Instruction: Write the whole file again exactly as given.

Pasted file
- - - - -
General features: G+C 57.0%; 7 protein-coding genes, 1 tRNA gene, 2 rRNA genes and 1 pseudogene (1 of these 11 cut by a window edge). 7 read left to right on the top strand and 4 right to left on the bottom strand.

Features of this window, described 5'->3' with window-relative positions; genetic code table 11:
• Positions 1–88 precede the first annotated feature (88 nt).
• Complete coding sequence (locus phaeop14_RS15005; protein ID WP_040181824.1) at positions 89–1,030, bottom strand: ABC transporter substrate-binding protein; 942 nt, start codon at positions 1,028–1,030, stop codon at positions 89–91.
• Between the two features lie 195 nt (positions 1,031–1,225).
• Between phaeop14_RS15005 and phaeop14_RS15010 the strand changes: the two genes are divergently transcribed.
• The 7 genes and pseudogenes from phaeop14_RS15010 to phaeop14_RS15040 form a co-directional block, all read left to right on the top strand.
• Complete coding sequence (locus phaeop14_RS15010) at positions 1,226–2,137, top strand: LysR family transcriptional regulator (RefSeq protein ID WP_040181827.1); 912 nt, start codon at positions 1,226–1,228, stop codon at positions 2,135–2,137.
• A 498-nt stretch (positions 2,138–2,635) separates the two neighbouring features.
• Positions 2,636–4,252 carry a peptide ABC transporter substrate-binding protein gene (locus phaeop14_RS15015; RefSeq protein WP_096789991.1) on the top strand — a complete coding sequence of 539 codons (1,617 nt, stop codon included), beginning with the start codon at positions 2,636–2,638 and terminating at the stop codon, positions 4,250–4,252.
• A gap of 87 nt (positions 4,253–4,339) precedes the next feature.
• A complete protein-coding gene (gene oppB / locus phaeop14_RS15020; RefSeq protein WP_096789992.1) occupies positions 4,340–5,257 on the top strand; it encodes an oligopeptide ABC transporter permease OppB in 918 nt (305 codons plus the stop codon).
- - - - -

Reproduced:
General features: G+C 57.0%; 7 protein-coding genes, 1 tRNA gene, 2 rRNA genes and 1 pseudogene (1 of these 11 cut by a window edge). 7 read left to right on the top strand and 4 right to left on the bottom strand.

Features of this window, described 5'->3' with window-relative positions; genetic code table 11:
• Positions 1–88 precede the first annotated feature (88 nt).
• Complete coding sequence (locus phaeop14_RS15005; protein ID WP_040181824.1) at positions 89–1,030, bottom strand: ABC transporter substrate-binding protein; 942 nt, start codon at positions 1,028–1,030, stop codon at positions 89–91.
• Between the two features lie 195 nt (positions 1,031–1,225).
• Between phaeop14_RS15005 and phaeop14_RS15010 the strand changes: the two genes are divergently transcribed.
• The 7 genes and pseudogenes from phaeop14_RS15010 to phaeop14_RS15040 form a co-directional block, all read left to right on the top strand.
• Complete coding sequence (locus phaeop14_RS15010) at positions 1,226–2,137, top strand: LysR family transcriptional regulator (RefSeq protein ID WP_040181827.1); 912 nt, start codon at positions 1,226–1,228, stop codon at positions 2,135–2,137.
• A 498-nt stretch (positions 2,138–2,635) separates the two neighbouring features.
• Positions 2,636–4,252 carry a peptide ABC transporter substrate-binding protein gene (locus phaeop14_RS15015; RefSeq protein WP_096789991.1) on the top strand — a complete coding sequence of 539 codons (1,617 nt, stop codon included), beginning with the start codon at positions 2,636–2,638 and terminating at the stop codon, positions 4,250–4,252.
• A gap of 87 nt (positions 4,253–4,339) precedes the next feature.
• A complete protein-coding gene (gene oppB / locus phaeop14_RS15020; RefSeq protein WP_096789992.1) occupies positions 4,340–5,257 on the top strand; it encodes an oligopeptide ABC transporter permease OppB in 918 nt (305 codons plus the stop codon).